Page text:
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Department of Public Information (DPI)
24 September 2007
Department of Public Information • News and Media Division • New York
OPPORTUNITY EXISTS TO REBUILD MUTUAL CONFIDENCE BETWEEN ISRAELIS, PALESTINIANS;
AD HOC LIAISON COMMITTEE MEETING IS IMPORTANT STEP, SECRETARY-GENERAL SAYS
Following is the text of UN Secretary-General Ban Ki-moon’s opening remarks to the Ad Hoc Liaison Committee in New York, today:
Let me begin by thanking you, [Norwegian] Foreign Minister [Jonas Gahr] Støre, for arranging this meeting at such a crucial time. I am honoured to co-chair this important meeting here at UN Headquarters.
I particularly want to welcome Prime Minister [Salam] Fayyad and Foreign Minister [Tzipi] Livni. I say to both of you that you and your citizens have my support and solidarity as you try to restore confidence in the possibility of peace.
All of us here today share a common goal: two States living side by side in peace and security.
The Quartet met yesterday, together with our representative Tony Blair. And we met members of the Arab League follow-up committee last night. These were extremely productive meetings.
At the centre of our renewed efforts is the bilateral dialogue between President [Mahmoud] Abbas and Prime Minister [Ehud] Olmert. They have our strong support and encouragement as they seek to address the fundamental issues, in the lead-up to the international meeting called by President [George W.] Bush.
This dialogue has already yielded positive results, including the resumption of vital tax and customs revenue transfers to the Palestinian Authority and the consequent payment of full salaries to public sector workers, as well as the beginnings of closer security cooperation.
We need to build upon these steps with additional ones. Only if the peace process rests on solid institutional and economic foundations does it have a chance of succeeding. That is why today’s meeting is so important, and why I strongly support the convening of a donor’s conference later in the year.
Prime Minister Fayyad and his Government should know they have our full support in facing the difficult challenges ahead.
Living conditions are worsening for a growing number of Palestinians. Institutions -- weakened by several years of crisis, by fiscal uncertainty, and by recent divisions -- must be rebuilt and reformed if they are to lay credible foundations for a future State.
The consolidation of security, justice and the rule of law are of immediate priority in this respect, and vital to build confidence among Palestinians and Israelis alike.
Prime Minister Fayyad’s efforts to draw up a comprehensive reform and development plan are a positive first step, which I fully support.
Likewise, Israel faces several challenges, including continuing security threats which cannot be ignored. A political solution is required to deliver long-term security to Israel. It is in our common interest to improve the situation on the ground so that such a solution is brought nearer. Steps must be taken to facilitate economic renewal and restore hope.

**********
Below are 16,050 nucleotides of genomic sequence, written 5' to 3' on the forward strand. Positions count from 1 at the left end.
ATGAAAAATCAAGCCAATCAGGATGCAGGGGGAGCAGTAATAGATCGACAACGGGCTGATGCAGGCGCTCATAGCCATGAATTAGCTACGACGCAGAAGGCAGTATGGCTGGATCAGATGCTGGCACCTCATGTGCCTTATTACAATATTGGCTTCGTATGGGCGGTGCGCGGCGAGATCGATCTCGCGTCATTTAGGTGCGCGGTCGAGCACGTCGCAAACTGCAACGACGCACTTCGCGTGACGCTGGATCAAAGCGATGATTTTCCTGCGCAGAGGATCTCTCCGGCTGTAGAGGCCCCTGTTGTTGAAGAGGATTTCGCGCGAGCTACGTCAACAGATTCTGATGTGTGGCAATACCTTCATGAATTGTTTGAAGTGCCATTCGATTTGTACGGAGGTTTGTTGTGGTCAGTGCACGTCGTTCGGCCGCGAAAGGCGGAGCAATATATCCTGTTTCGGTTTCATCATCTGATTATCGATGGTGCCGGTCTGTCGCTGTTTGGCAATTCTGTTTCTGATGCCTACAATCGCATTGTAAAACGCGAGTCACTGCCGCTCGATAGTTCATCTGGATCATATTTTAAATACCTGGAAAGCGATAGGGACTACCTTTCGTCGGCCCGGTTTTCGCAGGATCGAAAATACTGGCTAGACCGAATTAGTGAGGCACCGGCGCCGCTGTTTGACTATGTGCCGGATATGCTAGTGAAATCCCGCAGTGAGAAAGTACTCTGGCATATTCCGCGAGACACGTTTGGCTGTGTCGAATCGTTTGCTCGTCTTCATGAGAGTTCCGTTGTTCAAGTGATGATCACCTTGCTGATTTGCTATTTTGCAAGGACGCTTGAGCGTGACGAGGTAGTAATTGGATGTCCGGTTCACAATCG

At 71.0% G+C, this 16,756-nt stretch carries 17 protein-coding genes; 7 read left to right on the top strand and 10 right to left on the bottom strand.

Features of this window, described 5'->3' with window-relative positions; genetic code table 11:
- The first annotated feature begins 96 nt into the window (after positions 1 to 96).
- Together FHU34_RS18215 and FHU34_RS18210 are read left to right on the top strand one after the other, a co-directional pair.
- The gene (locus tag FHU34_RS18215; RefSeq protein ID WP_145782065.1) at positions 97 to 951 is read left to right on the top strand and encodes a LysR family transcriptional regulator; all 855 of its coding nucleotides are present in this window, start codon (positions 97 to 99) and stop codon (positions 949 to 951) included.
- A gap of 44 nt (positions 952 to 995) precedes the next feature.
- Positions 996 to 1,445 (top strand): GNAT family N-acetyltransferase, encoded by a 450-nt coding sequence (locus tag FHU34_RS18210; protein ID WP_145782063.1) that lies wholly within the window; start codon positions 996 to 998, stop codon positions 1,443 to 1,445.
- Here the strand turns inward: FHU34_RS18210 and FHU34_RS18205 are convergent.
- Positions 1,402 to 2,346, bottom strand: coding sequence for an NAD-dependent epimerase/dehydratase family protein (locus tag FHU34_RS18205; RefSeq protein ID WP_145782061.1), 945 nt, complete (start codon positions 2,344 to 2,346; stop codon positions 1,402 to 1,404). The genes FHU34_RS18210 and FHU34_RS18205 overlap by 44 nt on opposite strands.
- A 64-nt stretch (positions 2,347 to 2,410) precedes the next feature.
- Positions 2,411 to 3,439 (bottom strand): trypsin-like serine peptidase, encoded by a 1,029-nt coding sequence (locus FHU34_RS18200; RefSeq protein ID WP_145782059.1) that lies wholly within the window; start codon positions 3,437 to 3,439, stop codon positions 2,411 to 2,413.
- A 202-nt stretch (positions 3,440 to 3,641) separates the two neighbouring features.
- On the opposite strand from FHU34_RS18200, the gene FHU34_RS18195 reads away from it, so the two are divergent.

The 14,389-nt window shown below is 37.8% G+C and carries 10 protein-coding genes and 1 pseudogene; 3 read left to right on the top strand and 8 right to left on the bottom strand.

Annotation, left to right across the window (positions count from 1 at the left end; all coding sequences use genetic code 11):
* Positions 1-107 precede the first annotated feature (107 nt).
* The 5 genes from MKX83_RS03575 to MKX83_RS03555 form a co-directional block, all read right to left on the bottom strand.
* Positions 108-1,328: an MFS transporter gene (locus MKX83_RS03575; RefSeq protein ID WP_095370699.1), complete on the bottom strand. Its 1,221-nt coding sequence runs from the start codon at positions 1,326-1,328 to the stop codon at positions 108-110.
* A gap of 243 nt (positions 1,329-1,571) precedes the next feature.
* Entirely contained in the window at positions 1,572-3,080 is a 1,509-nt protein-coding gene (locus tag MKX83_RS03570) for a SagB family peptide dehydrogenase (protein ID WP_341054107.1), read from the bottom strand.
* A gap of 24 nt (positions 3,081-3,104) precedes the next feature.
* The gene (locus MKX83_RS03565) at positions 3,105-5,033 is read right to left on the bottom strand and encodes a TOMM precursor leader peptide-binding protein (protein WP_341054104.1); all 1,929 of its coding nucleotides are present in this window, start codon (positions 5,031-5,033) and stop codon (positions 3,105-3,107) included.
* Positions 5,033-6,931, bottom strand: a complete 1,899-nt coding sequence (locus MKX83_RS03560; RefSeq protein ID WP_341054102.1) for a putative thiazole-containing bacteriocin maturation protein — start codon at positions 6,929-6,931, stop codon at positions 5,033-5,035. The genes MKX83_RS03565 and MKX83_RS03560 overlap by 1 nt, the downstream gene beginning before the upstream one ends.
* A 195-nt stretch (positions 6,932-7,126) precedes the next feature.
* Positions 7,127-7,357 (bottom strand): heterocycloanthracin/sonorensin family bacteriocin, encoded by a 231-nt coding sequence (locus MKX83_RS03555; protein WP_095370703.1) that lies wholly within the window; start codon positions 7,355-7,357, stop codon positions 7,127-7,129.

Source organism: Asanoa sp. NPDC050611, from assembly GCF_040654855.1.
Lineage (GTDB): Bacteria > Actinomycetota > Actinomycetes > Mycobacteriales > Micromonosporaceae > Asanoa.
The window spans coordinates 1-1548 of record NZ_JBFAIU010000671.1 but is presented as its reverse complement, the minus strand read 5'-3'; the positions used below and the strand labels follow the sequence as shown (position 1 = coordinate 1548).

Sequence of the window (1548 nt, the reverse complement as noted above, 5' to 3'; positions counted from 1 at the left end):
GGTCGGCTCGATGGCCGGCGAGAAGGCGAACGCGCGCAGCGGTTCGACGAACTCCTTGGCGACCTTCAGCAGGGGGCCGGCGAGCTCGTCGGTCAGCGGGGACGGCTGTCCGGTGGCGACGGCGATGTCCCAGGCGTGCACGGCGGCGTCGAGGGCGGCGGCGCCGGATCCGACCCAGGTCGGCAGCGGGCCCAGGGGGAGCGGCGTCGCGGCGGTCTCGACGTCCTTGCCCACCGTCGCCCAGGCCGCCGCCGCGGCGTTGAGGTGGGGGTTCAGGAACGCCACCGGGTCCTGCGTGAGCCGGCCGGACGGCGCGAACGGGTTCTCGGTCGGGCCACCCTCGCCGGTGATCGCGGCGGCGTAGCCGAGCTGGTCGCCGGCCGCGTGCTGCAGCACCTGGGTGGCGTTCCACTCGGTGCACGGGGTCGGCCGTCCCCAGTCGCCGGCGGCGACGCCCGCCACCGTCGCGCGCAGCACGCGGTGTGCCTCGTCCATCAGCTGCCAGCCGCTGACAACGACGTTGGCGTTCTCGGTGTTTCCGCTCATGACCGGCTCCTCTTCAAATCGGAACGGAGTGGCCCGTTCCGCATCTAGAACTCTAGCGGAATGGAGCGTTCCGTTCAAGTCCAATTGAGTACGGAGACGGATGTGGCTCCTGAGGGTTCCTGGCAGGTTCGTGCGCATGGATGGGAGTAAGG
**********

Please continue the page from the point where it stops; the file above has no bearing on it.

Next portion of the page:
Access and movement, for Palestinian workers, professionals, businessmen, and for commercial goods, will need to be eased as a matter of priority. There are risks in taking action, but the risks of inaction at this time are far greater.
There is also the challenge of Gaza. I believe we are all deeply concerned about the de facto separation of the two parts of the Occupied Palestinian Territory, the efforts of Hamas to set up a competing Government, and the continuing violence in and emanating from Gaza.
I am particularly concerned for the welfare of the ordinary people of Gaza, who find themselves and their goods increasingly cut off from the outside world.
We have a shared responsibility to act with wisdom, realism and foresight to help the population there, and create conditions to peacefully reintegrate Gaza under the Palestinian Authority.
The work of the Quartet representative in the coming months will be critical. Mr. Blair has just returned from an extended visit to the region.
He has already begun to work with the parties to identify ways to strengthen the Palestinian economy and the institutions of Palestinian statehood.
Mr. Blair briefed the Quartet and Arab League members yesterday. His agenda received a strong endorsement. I am very glad he will share his thoughts today with you.
I also want to reiterate how much I welcome and encourage Arab support and engagement. The Arab Peace Initiative provides a key reference for progress. Our Arab partners also have enormous potential to contribute with practical support on the ground, and it is vital that we work together to maximize results.
We have a new opportunity to build a cycle of mutual confidence, one in which calm, moderation and growing trust have a chance to prevail.
I see this meeting as an important step towards rebuilding that trust, and making it felt by ordinary Israelis and Palestinians alike.
Let us ensure that, when donors gather later in the year, we already have results to show for our efforts.
In that spirit, I wish you well in your discussions today.
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